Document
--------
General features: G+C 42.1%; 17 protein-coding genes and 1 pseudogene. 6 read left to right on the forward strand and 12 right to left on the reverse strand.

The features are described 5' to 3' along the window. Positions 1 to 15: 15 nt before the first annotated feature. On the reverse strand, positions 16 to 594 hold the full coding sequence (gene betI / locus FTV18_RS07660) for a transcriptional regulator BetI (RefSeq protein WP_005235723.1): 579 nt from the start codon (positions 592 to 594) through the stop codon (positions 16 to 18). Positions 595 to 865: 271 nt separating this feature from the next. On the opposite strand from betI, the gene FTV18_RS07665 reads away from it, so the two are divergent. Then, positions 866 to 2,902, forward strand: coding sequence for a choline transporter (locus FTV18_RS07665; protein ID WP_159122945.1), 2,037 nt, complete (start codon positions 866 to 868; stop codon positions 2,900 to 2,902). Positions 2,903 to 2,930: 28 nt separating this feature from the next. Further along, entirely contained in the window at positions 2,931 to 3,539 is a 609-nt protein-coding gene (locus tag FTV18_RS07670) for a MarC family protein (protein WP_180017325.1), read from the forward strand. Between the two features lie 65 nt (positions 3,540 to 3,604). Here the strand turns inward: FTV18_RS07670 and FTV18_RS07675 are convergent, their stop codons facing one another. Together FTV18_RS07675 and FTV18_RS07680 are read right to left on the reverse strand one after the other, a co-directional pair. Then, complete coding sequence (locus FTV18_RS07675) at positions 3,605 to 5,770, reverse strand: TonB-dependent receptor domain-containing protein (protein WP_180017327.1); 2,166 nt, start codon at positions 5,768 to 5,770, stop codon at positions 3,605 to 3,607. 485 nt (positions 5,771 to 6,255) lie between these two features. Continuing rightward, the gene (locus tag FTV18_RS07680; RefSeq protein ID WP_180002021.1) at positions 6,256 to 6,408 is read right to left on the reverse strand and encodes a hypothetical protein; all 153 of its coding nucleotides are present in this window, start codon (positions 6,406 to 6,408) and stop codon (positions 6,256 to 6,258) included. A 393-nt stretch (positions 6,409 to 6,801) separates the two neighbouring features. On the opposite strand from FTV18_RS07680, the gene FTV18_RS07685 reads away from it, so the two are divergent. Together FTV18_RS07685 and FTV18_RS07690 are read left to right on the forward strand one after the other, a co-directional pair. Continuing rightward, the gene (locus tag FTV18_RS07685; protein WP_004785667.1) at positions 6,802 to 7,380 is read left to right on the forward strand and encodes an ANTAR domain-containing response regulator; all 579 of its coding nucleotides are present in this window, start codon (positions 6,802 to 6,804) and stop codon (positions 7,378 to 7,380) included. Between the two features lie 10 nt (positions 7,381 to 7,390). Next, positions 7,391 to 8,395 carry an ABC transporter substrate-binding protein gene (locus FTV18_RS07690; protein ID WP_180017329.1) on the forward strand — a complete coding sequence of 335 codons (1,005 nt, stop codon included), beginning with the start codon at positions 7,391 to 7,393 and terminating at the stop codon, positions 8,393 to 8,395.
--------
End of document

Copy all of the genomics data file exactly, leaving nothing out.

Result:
General features: G+C 42.1%; 17 protein-coding genes and 1 pseudogene. 6 read left to right on the forward strand and 12 right to left on the reverse strand.

The features are described 5' to 3' along the window. Positions 1 to 15: 15 nt before the first annotated feature. On the reverse strand, positions 16 to 594 hold the full coding sequence (gene betI / locus FTV18_RS07660) for a transcriptional regulator BetI (RefSeq protein WP_005235723.1): 579 nt from the start codon (positions 592 to 594) through the stop codon (positions 16 to 18). Positions 595 to 865: 271 nt separating this feature from the next. On the opposite strand from betI, the gene FTV18_RS07665 reads away from it, so the two are divergent. Then, positions 866 to 2,902, forward strand: coding sequence for a choline transporter (locus FTV18_RS07665; protein ID WP_159122945.1), 2,037 nt, complete (start codon positions 866 to 868; stop codon positions 2,900 to 2,902). Positions 2,903 to 2,930: 28 nt separating this feature from the next. Further along, entirely contained in the window at positions 2,931 to 3,539 is a 609-nt protein-coding gene (locus tag FTV18_RS07670) for a MarC family protein (protein WP_180017325.1), read from the forward strand. Between the two features lie 65 nt (positions 3,540 to 3,604). Here the strand turns inward: FTV18_RS07670 and FTV18_RS07675 are convergent, their stop codons facing one another. Together FTV18_RS07675 and FTV18_RS07680 are read right to left on the reverse strand one after the other, a co-directional pair. Then, complete coding sequence (locus FTV18_RS07675) at positions 3,605 to 5,770, reverse strand: TonB-dependent receptor domain-containing protein (protein WP_180017327.1); 2,166 nt, start codon at positions 5,768 to 5,770, stop codon at positions 3,605 to 3,607. 485 nt (positions 5,771 to 6,255) lie between these two features. Continuing rightward, the gene (locus tag FTV18_RS07680; RefSeq protein ID WP_180002021.1) at positions 6,256 to 6,408 is read right to left on the reverse strand and encodes a hypothetical protein; all 153 of its coding nucleotides are present in this window, start codon (positions 6,406 to 6,408) and stop codon (positions 6,256 to 6,258) included. A 393-nt stretch (positions 6,409 to 6,801) separates the two neighbouring features. On the opposite strand from FTV18_RS07680, the gene FTV18_RS07685 reads away from it, so the two are divergent. Together FTV18_RS07685 and FTV18_RS07690 are read left to right on the forward strand one after the other, a co-directional pair. Continuing rightward, the gene (locus tag FTV18_RS07685; protein WP_004785667.1) at positions 6,802 to 7,380 is read left to right on the forward strand and encodes an ANTAR domain-containing response regulator; all 579 of its coding nucleotides are present in this window, start codon (positions 6,802 to 6,804) and stop codon (positions 7,378 to 7,380) included. Between the two features lie 10 nt (positions 7,381 to 7,390). Next, positions 7,391 to 8,395 carry an ABC transporter substrate-binding protein gene (locus FTV18_RS07690; protein ID WP_180017329.1) on the forward strand — a complete coding sequence of 335 codons (1,005 nt, stop codon included), beginning with the start codon at positions 7,391 to 7,393 and terminating at the stop codon, positions 8,393 to 8,395.